OBJECTIVES: SSc is an autoimmune disease characterized by inflammation, vascular injury and excessive fibrosis in multiple organs. Secreted protein acidic and rich in cysteine (SPARC) is a matricellular glycoprotein that regulates processes involved in SSc pathology, such as inflammation and fibrosis. In vivo and in vitro studies have implicated SPARC in SSc, but it is unclear if the pro-fibrotic effects of SPARC on fibroblasts are a result of intracellular signalling or fibroblast interactions with extracellular SPARC hampering further development of SPARC as a potential therapeutic target. This study aimed to analyse the potential role of exogenous SPARC as a regulator of fibrosis in SSc.
METHODS: Dermal fibroblasts from both healthy controls and SSc patients were stimulated with SPARC alone or in combination with TGF-β1, in the absence or presence of a TGF receptor 1 inhibitor. mRNA and protein expression of extracellular matrix components and other fibrosis-related mediators were measured by quantitative PCR and western blot.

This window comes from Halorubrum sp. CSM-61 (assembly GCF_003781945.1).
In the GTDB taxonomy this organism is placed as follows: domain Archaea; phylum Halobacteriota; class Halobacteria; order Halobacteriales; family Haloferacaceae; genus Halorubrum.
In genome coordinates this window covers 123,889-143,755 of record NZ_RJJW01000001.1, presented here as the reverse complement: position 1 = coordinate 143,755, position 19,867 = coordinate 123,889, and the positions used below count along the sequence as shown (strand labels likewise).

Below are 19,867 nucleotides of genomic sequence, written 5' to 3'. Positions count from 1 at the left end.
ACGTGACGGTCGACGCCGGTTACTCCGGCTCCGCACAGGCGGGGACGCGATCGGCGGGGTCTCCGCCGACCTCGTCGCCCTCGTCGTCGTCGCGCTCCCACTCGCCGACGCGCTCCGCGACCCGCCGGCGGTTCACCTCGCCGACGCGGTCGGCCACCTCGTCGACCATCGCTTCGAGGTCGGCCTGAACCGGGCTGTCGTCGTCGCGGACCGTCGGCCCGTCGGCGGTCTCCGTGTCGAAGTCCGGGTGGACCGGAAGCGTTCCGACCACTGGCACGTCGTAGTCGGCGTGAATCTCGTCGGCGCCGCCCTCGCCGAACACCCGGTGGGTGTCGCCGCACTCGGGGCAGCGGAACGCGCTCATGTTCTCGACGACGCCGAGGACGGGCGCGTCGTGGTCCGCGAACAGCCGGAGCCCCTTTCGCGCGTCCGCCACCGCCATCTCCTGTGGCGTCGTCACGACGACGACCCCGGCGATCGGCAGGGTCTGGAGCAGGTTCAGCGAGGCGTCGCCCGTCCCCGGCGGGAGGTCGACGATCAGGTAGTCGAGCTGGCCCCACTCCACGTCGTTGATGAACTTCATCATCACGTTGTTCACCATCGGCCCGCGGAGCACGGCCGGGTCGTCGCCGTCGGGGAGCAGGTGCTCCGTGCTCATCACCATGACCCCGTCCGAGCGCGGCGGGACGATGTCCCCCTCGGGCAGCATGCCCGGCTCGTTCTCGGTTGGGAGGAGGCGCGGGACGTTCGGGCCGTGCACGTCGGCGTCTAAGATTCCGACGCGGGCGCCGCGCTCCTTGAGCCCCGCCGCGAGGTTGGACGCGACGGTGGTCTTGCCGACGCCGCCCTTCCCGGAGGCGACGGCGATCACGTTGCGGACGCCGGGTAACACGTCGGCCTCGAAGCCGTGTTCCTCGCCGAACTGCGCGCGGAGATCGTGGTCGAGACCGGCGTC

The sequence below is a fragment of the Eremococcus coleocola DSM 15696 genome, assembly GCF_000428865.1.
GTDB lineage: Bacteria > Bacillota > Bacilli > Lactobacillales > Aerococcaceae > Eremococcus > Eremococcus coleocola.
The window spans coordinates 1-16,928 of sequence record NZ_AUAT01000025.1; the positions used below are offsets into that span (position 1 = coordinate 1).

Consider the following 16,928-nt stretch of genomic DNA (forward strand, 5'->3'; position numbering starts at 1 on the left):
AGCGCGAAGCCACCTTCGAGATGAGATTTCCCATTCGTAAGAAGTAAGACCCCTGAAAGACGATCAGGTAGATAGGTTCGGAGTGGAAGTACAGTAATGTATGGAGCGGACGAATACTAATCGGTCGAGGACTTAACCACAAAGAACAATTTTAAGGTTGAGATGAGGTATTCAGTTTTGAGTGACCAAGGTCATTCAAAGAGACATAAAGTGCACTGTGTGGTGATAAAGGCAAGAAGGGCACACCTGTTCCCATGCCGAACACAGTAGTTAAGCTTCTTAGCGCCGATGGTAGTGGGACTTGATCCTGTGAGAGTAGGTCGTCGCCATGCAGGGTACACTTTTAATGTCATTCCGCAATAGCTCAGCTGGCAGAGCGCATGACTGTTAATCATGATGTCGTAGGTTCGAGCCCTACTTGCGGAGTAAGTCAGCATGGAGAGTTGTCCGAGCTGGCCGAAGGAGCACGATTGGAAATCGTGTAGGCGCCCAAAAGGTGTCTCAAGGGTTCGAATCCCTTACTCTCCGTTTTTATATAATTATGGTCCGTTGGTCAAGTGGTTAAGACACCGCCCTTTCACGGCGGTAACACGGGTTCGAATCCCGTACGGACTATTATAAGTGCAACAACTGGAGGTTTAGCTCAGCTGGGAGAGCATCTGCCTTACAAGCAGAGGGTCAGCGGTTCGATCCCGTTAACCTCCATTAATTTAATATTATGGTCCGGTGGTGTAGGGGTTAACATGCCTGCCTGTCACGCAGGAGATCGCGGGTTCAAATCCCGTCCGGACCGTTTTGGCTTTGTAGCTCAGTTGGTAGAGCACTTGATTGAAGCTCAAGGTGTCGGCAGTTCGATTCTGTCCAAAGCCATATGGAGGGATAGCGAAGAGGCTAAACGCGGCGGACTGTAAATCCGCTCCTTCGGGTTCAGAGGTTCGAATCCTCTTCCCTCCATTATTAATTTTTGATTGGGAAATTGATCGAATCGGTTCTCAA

RESULTS: Exogenous SPARC induced mRNA and protein expression of collagen I, collagen IV, fibronectin 1, TGF-β and SPARC by dermal fibroblasts from SSc patients, but not from healthy controls. Importantly, exogenous SPARC induced the activation of the tyrosine kinase SMAD2 and pro-fibrotic gene expression induced by SPARC in SSc fibroblasts was abrogated by inhibition of TGF-β signalling.
CONCLUSION: These results indicate that exogenous SPARC is an important pro-fibrotic mediator contributing to the pathology driving SSc but in a TGF-β dependent manner. Therefore, SPARC could be a promising therapeutic target for reducing fibrosis in SSc patients, even in late states of the disease.
- Case-Control Studies
- Cells, Cultured
- Extracellular Matrix/genetics
- Extracellular Matrix Proteins/genetics
- RNA, Messenger/genetics
- Scleroderma, Systemic/genetics
- Signal Transduction/genetics
- Transcriptional Activation/genetics
- Transforming Growth Factor beta1/genetics